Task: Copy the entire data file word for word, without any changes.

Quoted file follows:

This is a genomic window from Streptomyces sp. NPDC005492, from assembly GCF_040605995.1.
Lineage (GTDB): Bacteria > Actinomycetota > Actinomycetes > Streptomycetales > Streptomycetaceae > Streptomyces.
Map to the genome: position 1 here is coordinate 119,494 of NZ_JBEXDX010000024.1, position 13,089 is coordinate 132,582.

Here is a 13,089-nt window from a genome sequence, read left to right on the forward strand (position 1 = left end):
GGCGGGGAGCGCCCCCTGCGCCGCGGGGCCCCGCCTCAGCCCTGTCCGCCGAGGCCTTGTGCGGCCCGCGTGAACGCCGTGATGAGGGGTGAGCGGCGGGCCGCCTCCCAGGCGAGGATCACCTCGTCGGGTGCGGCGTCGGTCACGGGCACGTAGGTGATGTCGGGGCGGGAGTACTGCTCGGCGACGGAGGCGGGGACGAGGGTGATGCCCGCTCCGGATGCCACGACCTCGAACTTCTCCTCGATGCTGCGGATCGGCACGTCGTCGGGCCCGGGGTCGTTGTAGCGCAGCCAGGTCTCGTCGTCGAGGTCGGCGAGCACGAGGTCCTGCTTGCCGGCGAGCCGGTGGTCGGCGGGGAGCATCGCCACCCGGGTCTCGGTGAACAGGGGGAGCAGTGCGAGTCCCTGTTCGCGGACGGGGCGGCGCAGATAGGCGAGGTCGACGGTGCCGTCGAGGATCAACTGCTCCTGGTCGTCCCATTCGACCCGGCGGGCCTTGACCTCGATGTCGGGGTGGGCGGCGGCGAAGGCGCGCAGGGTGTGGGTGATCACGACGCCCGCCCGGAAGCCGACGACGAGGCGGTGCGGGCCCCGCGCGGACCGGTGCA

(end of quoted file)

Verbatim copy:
This is a genomic window from Streptomyces sp. NPDC005492, from assembly GCF_040605995.1.
Lineage (GTDB): Bacteria > Actinomycetota > Actinomycetes > Streptomycetales > Streptomycetaceae > Streptomyces.
Map to the genome: position 1 here is coordinate 119,494 of NZ_JBEXDX010000024.1, position 13,089 is coordinate 132,582.

Here is a 13,089-nt window from a genome sequence, read left to right on the forward strand (position 1 = left end):
GGCGGGGAGCGCCCCCTGCGCCGCGGGGCCCCGCCTCAGCCCTGTCCGCCGAGGCCTTGTGCGGCCCGCGTGAACGCCGTGATGAGGGGTGAGCGGCGGGCCGCCTCCCAGGCGAGGATCACCTCGTCGGGTGCGGCGTCGGTCACGGGCACGTAGGTGATGTCGGGGCGGGAGTACTGCTCGGCGACGGAGGCGGGGACGAGGGTGATGCCCGCTCCGGATGCCACGACCTCGAACTTCTCCTCGATGCTGCGGATCGGCACGTCGTCGGGCCCGGGGTCGTTGTAGCGCAGCCAGGTCTCGTCGTCGAGGTCGGCGAGCACGAGGTCCTGCTTGCCGGCGAGCCGGTGGTCGGCGGGGAGCATCGCCACCCGGGTCTCGGTGAACAGGGGGAGCAGTGCGAGTCCCTGTTCGCGGACGGGGCGGCGCAGATAGGCGAGGTCGACGGTGCCGTCGAGGATCAACTGCTCCTGGTCGTCCCATTCGACCCGGCGGGCCTTGACCTCGATGTCGGGGTGGGCGGCGGCGAAGGCGCGCAGGGTGTGGGTGATCACGACGCCCGCCCGGAAGCCGACGACGAGGCGGTGCGGGCCCCGCGCGGACCGGTGCA